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The builders constructed the corners of the church first; the intersection of the walls helped stiffen the structure as it rose. The remainder of each wall was then laid between the corners until it reached to the height of the plate line of the roof. Large beams, called vigas , provided the standard roof structure (the vault was not used in New Mexican church architecture). The beams were cut during the winter months from the extensive conifer forests that blanketed the mountains. Winter was the desirable time for forestry both for the internal consistency of the wood and the relative ease with which the logs could be hauled the ten to thirty miles to the building site. In addition, agricultural fields were dormant and required less care, thus allowing time to work on building projects. Although the wheel and the cart were available, their use in construction was probably limited. It is conceivable, of course, that wheels from supply wagons could have been used to


San Agustín
Isleta pueblo
Typical roof construction: round vigas (main rafters) supported by
corbels inserted in the adobe wall. The ceiling boards, however, are
milled lumber.

haul vigas if conditions allowed. During the winter, logs were either dragged on the ground or carried on sledges if snow was sufficient.

Although the Spanish brought iron axes, saws, and adzes with them as part of their basic church-building supplies, the task of cutting the required timber remained formidable. As in Indian construction, beams were cut over the required length; the excess increment was accepted and allowed to extend through the completed adobe or stone wall. Cutting the beams too short was regarded as a minor disaster. For example, when the beams at Zia were found to be of insufficient length, the builders constructed a second wall inside the first rather than wait a year to recut the timber. Most commonly, the beams were left round, with only the bark and branches removed. Rotting continually plagued roof construction because the beams were packed in the adobe wall, which freely conducted moisture and ensured its continued contact with the wood beams. Deterioration of this sort seems to have been regarded as a normal part of the construction process; only in the twentieth century were alternate methods used in restoration work. During the 1923 rebuilding of the church roof at Zia, for example, the ends of the beams were surrounded by stones to prevent their coming into direct contact with the adobe while allowing a freer passage of air.[80] Today beams are dipped in creosote or some other wood preservative to forestall deterioration.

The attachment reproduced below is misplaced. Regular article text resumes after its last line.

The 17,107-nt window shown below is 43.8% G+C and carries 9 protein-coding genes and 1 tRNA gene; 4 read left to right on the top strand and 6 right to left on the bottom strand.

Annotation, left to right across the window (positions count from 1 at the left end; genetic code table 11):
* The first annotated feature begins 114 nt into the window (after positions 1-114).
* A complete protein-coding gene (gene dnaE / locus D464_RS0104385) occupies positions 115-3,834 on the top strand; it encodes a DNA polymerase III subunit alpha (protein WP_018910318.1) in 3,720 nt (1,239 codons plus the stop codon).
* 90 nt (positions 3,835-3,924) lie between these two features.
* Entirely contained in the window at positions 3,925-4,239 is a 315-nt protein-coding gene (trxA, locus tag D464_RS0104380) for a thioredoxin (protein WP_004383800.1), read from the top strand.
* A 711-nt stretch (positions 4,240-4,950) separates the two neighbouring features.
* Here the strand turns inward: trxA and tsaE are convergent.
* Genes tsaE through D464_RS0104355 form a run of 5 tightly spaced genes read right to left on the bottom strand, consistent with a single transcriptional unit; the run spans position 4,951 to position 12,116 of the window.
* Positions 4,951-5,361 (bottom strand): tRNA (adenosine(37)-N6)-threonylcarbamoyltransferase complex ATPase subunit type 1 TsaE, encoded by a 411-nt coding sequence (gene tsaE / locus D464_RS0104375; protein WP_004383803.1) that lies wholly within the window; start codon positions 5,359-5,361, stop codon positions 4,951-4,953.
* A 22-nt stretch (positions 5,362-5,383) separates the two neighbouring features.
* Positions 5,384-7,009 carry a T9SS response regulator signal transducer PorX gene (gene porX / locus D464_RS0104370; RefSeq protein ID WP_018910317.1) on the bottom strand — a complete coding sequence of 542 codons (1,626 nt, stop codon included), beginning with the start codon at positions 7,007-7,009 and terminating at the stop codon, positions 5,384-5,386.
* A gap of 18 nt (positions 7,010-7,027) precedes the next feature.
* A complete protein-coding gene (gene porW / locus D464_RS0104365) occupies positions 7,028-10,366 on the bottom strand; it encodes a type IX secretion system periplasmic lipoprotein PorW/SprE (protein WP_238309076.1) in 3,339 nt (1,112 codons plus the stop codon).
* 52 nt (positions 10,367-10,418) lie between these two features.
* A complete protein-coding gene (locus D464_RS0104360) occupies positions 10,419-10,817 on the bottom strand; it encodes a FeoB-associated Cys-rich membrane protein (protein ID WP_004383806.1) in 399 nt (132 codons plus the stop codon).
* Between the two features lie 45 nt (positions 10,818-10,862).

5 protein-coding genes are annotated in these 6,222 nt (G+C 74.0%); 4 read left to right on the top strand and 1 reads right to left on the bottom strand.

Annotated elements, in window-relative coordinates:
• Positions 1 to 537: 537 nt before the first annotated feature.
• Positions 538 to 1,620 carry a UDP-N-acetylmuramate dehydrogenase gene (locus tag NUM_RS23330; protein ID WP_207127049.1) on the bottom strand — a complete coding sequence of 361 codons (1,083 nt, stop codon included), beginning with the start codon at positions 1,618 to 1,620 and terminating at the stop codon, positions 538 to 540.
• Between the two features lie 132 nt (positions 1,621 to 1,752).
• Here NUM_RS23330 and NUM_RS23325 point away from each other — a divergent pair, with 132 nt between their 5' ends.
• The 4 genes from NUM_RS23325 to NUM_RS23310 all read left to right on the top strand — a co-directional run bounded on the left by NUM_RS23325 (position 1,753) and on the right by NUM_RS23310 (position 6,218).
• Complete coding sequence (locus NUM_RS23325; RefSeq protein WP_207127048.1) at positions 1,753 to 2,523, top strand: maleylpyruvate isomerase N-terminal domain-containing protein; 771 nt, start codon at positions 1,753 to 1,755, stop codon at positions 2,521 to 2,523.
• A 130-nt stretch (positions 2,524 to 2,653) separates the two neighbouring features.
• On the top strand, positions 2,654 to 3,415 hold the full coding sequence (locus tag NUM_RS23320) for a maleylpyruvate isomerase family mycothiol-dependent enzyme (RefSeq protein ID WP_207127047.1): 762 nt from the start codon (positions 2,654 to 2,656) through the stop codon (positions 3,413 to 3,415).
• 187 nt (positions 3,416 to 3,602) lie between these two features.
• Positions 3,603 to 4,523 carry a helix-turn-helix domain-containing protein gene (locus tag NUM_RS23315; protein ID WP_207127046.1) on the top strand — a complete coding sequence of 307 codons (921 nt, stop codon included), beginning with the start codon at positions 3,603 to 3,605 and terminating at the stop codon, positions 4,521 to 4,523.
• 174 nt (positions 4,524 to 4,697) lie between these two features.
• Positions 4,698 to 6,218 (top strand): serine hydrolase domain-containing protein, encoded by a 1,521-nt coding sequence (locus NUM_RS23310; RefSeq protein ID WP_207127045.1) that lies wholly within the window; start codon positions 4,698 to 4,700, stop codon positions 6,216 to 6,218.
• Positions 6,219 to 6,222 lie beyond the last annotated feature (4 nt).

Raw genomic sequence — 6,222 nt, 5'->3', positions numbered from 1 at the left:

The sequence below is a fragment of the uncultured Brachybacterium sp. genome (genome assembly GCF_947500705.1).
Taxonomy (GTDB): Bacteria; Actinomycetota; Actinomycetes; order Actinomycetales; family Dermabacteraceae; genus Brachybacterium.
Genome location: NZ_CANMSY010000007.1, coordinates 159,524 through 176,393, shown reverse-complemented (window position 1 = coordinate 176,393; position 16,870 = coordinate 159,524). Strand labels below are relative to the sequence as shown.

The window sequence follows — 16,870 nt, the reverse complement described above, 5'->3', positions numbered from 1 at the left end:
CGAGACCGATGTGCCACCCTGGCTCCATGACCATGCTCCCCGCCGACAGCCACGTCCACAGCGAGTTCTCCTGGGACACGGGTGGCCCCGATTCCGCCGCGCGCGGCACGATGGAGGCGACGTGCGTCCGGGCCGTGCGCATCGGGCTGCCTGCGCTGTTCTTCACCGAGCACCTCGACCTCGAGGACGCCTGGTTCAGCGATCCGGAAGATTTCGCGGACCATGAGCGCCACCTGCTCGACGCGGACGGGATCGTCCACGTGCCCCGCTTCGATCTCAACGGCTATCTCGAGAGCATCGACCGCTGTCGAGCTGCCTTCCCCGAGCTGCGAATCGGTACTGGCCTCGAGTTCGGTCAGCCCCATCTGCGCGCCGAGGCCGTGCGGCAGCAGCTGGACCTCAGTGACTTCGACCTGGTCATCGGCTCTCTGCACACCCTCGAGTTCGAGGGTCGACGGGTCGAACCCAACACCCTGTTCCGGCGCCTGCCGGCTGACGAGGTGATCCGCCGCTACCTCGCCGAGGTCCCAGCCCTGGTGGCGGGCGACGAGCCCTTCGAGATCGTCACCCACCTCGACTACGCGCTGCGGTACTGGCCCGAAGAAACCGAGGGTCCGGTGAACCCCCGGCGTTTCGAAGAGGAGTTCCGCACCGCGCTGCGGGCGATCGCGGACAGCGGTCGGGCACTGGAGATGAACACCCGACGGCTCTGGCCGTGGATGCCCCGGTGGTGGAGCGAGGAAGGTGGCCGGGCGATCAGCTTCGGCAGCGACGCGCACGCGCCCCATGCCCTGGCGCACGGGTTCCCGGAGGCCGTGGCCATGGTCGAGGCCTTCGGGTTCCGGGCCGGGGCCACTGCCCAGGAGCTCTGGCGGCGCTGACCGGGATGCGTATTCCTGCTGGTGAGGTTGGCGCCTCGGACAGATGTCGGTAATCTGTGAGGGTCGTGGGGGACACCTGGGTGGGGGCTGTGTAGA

At times vigas in churches sat directly on the stone or adobe walls, but more commonly they were set on corbels, wooden support pads, or cushions between the viga and the wall material, which in turn was supported by a wooden plate. This practice produced a minimal support benefit, however, and the use of corbels was primarily a decorative practice. Indeed, the rows of corbels in some churches are the principal ornamentation [Plate 8]. Isleta, San Miguel, and Laguna all feature splendidly carved wood corbel blocks, their decorative effect heightened by the contrast of their intricate designs to the rudely shaped vigas above them. In some instances a wooden molding ran continuously around the interior of the nave just below the level of the corbels, a purely aesthetic practice said to have been the architectural rendering of the Franciscan waist cord.

An average viga measured about fifteen inches in diameter and spanned just under thirty feet, limits fixed by the maximum height and caliper of the available trees. In response to the length of the span and the weight of the roof above, the beams were spaced quite closely. If a large congregation re-


San Gregorio
Construction drawing showing sets of six squared vigas
grouped to form a composite beam.
[Adapted from Toulouse,  The Mission of San Gregorio ]

El Santuario
Detail of the pivot joint—here made of wood—which
preceded or substituted for true metal hinges.
[New Mexico Tourism and Travel Division, no date]